Shiite Leaders Negotiate With Muqtada

Shiite Leaders Negotiate with Muqtada

The London daily ash-Sharq al-Awsat reports that attempts to mediate between radical Shiite leader Muqtada al-Sadr and the US are continuing in Najaf, even as there were further clashes on Monday between armed Shiite groups and Polish and Bulgarian troops in the other holy city, Karbala. The gunbattles came despite a ceasefire declared over the weekend in honor of the holy day of Arba’in.

It says that the mediators deny that any possibility of Muqtada going into exile in Iran has been broached. Likewise, they say, they have not brought up any dissolution of the Army of the Mahdi, Muqtada’s militia. Rather, they focused on reaching an understanding that the militia would obey the law and respect the institutions of the state, and would surrender its weapons to the Coalition forces. In return, the prosecution of Muqtada in connection with the murder of Abdul Majid al-Khoei on April 10, 2003, would be turned over to Iraqi courts only once sovereignty was regained by Iraq on June 30.

Adnan al-Asadi, the number two man in the al-Da`wa Party (a longstanding Shiite group), has participated in the attempt at mediation. He said, “We have not arrived so far at a complete agreement. We expect that the Coalition will agree to a plan to resolve the issue through negotiations either today [Monday] or tomorrow [Tuesday].” He said he expected a positive response, and that the Americans had concurred with the dispatch of mediators in this case.

Al-Asadi said that he continues to stipulate that the US must approve the agreement announced by Najaf police chief Ali al-Yasiri, whereby Muqtada’s Army of the Mahdi has relinquished three police stations back into the hands of the police. The agreement said that US forces must remain outside the city of Najaf, because of its sanctity. Coalition Provisional Authority (CPA) spokesman Dan Senor denied knowledge of any such agreement.

Al-Asadi revealed that the agreement required Muqtada to order his militia to be law-abiding, in the course of his Friday prayers sermon.

A campaign has been launched with the al-Khoei family, which is extremly bitter toward Muqtada, to convince them to give up their demand that he be prosecuted immediately, and to let the process start rather in a few months, when Iraq is again an independent country [at least de jure].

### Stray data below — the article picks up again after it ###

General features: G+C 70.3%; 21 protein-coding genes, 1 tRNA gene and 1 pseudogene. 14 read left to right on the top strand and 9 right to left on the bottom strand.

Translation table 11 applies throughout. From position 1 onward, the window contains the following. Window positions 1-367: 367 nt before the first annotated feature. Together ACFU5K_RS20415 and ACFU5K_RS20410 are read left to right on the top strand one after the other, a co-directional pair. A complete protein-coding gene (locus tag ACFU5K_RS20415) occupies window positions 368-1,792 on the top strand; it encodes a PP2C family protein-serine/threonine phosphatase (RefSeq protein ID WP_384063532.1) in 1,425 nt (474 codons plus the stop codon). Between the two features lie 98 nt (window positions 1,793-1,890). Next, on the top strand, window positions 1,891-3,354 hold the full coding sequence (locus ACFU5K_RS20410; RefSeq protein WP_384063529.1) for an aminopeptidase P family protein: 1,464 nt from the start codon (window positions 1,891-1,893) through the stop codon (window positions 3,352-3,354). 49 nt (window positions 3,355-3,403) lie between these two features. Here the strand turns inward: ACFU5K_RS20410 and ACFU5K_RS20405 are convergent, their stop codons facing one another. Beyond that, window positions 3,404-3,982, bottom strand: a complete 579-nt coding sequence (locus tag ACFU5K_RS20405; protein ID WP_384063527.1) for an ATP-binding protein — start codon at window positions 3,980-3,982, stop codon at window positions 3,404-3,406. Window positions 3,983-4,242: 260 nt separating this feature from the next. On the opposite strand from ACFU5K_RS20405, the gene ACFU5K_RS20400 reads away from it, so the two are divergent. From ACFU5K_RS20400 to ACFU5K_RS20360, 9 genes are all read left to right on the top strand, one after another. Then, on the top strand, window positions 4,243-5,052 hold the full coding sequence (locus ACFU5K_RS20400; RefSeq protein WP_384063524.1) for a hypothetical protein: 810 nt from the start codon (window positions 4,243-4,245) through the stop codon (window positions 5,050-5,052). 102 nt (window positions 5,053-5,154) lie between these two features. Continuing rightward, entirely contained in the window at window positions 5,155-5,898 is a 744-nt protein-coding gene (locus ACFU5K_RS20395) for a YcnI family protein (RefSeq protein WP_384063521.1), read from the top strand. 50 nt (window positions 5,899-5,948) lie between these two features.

Muhsin al-Hakim of the Supreme Council for Islamic Revolution in Iraq said that SCIRI and other groups were involved in the mediation effort. Al-Hakim said from Tehran, where he was visiting, “So far, five sessions have been held with a team appointed by [SCIRI leader] Abdul Aziz al-Hakim. Discussions took place with al-Sadr’s officials.” He added, “We hope to arrive at an agreement in the near future.” He declined to reveal the demands being made by the two sides. He denied reports that Muqtada was seeking exile in Iran.

The NYT reports that the son of Grand Ayatollah Ali Sistani, Ridha, and Grand Ayatollah Muhammad Sa`id al-Hakim, have also been involved in negotiations with Muqtada.

Cole: I think it most unlikely that the terms of the negotiations reported above will be acceptable to the United states. Coalition spokesmen continued to talk about capturing or killing Muqtada. The tough talk may be intended to put pressure on him to surrender, but if so it is a miscalculation. Muqtada is a millenarian who thinks the world is about to end, and for the foreigners to discuss killing him might well drive him to seek the advent of the apocalypse through a call for more violence.

Meanwhile, 3,000 US troops are massing around Najaf and US military commanders are talking about invading the city and capturing or killing Muqtada al-Sadr.

The problem with this approach is that the Sadrists are a widespread social movement whose history goes back over a decade, and killing Muqtada will not end the movement. There are lots of potential successors to Muqtada. The chief characteristic of the Sadrists is their cheekiness. They were cheeky to Saddam, and they will be cheeky to Gen. Abizaid. They are desperately poor ghetto dwellers, they don’t like The Man, and they think they have nothing to lose in taking Him on. If the US military thinks this is a military problem with a military solution, they are just clueless. Someone on a discussion list said that Iraq is not Vietnam because this time the generals are in charge, and they know what they are doing. The US officers in Iraq are bright, dedicated persons, but they don’t know squat about Iraq (even Abizaid, a Lebanese Christian, is hardly an Iraq expert), and it also isn’t at all clear that they are setting the agenda. Going after Muqtada, for instance, almost certainly was the idea of the civilian politicians in the CPA and the Department of Defense. Once the mission was defined, the military wants to carry it out militarily. If they go into Najaf, there will be hell to pay (see below).

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